12V DC Power

Why have a separate 12V dc power network?

  1. The main reason for doing this is that a lot of the home automation and security systems we have built use a 12V DC power supply. This includes cameras, PIR sensors and the core of my Home Control System (HCS).
  2. In addition, there are a huge range of devices designed for car and caravan use and many entertainment and gaming devices also come with adaptors to allow use in a car.
  3. Low voltages are also much easier to work with and it is easy to store electricity for emergency use in 12V batteries. A 12V uninterruptable power supply (UPS) is much easier and cheaper to build than one for mains voltages.
  4. Emergency lighting can easily be run from 12V dc and you can now easily obtain very energy efficient, compact flourescent bulbs and 12V LED lighting. In fact we plan to mainly use 12V lighting in our home any way.
  5. A 12V dc supply network is resilient to interference and also generates very little itself. This means that power cables can be ducted alongside communications and networking cables.

There are a few things to consider with a 12V dc power network:

  • 12V is not always exactly 12V. A '12V' solar cell can generate more than 21V when connected to a low load.
  • The output from a 12V lead-acid battery can exceed 13.5V when fully charged and if connected, a trickle charger may well exceed 18V.

For these reasons, we assume the following types of 12V dc power exist in our home and we use the following designations to be ensure we connect devices to the right 'type' of 12V power:

This is a raw feed from our battery bank. The battery bank will also have charging devices (trickle charger, solar panel, wind turbine, etc.) connected to it. The voltage is expected to be between 12V and 21V. This assumes that the battery bank is not discharged to a level where the the voltage drops below 12V.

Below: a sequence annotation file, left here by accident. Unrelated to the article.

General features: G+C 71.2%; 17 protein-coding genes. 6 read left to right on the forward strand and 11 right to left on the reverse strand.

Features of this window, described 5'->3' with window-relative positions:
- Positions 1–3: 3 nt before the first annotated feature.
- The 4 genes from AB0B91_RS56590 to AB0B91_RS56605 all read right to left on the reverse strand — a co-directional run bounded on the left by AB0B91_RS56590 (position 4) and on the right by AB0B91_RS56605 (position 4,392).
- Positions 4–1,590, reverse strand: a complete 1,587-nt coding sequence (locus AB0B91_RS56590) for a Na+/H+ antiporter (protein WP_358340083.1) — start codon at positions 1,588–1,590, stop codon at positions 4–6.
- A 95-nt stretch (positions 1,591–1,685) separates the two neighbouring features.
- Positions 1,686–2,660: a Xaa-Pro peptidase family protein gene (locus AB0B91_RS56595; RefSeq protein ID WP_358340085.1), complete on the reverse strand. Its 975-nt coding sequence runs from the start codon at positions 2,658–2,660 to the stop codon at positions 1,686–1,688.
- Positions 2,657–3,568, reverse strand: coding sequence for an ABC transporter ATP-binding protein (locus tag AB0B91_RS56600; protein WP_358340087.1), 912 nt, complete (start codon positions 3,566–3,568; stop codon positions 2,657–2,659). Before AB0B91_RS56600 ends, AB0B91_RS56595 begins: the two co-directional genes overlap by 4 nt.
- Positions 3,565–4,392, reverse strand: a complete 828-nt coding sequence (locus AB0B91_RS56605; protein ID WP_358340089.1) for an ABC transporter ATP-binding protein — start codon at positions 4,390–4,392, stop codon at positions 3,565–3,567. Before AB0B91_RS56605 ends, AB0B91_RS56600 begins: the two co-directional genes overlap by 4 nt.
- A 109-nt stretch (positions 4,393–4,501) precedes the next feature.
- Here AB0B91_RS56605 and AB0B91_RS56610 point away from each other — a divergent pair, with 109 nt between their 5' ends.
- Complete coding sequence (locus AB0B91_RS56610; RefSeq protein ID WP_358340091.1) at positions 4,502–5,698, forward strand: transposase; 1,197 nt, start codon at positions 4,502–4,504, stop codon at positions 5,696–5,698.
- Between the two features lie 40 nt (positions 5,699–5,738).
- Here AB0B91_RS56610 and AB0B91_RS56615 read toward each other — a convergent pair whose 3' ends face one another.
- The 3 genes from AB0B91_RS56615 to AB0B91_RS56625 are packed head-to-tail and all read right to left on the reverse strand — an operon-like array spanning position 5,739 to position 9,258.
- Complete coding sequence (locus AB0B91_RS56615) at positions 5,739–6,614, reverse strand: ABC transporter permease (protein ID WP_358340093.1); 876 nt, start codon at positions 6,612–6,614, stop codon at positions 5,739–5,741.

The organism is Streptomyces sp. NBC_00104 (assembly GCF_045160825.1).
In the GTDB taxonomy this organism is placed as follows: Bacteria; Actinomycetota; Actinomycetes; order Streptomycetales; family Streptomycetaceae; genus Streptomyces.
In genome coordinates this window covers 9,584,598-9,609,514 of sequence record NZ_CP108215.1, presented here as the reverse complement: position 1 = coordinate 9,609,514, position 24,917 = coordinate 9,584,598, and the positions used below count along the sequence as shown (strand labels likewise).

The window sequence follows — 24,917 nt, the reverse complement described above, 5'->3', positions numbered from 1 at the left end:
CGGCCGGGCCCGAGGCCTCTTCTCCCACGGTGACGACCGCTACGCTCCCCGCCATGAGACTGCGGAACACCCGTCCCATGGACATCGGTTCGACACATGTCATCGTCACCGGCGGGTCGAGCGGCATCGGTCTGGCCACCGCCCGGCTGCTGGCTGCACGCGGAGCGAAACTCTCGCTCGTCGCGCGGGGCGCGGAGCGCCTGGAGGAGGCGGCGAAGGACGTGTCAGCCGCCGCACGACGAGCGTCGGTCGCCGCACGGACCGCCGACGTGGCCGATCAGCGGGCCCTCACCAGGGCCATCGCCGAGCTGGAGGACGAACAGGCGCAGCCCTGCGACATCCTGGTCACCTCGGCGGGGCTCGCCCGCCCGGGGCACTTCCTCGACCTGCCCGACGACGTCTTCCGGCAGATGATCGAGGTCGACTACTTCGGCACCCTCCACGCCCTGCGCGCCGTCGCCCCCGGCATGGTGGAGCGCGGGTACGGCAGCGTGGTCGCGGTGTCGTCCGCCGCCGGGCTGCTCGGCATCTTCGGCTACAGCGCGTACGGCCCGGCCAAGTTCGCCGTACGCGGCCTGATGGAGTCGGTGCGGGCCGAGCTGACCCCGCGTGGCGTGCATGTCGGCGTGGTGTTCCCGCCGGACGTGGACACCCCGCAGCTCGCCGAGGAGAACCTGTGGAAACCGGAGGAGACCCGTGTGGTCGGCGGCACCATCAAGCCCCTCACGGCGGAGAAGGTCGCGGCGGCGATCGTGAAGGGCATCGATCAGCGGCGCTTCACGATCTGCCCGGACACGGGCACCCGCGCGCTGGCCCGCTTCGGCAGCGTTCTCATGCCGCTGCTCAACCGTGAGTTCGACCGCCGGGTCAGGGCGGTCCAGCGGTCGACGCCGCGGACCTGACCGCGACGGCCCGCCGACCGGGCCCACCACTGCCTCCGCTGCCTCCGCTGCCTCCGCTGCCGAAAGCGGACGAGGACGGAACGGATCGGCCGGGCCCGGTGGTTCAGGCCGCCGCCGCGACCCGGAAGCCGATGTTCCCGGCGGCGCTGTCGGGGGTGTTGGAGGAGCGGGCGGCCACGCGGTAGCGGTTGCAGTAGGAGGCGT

12V [B]
This is a direct 12V connection to a 12V lead-acid battery and it will not be connected to battery charging devices. The voltage can be expected to reach as much as 13.5V. A lot of devices and some 12V LED bulbs are designed to handle these kinds of voltages with ease. You can also expect some voltage drops on longer runs of wire. A 12V LDO regulator used remotely can overcome any problems associated with both wiring drops and excessive supply voltages.
12V [U]
This is a mains power derived 12V dc power source that is not protected from mains power failures. Further designations will determine whether this is regulated or unregulated. Typically these will be used for non-essential lighting using a 12V transformer.
12V [P]
This is a mains power derived 12V power source that is protected from mains power failures, using a battery or UPS to maintain power. This power is prioritised for essential automation and security elements of our home.
12V [R]
This is a 12V power source that is regulated using a voltage regulator. Typically these will be used for devices that are sensitive to voltage variations such as delicate electronics.

So to summarise, a 12V DC [PR] power supply is required to power our Home Control System (HCS) mini-ITX PC and is typically used for all home automation and security systems. One of our projects shows how this is currently implemented.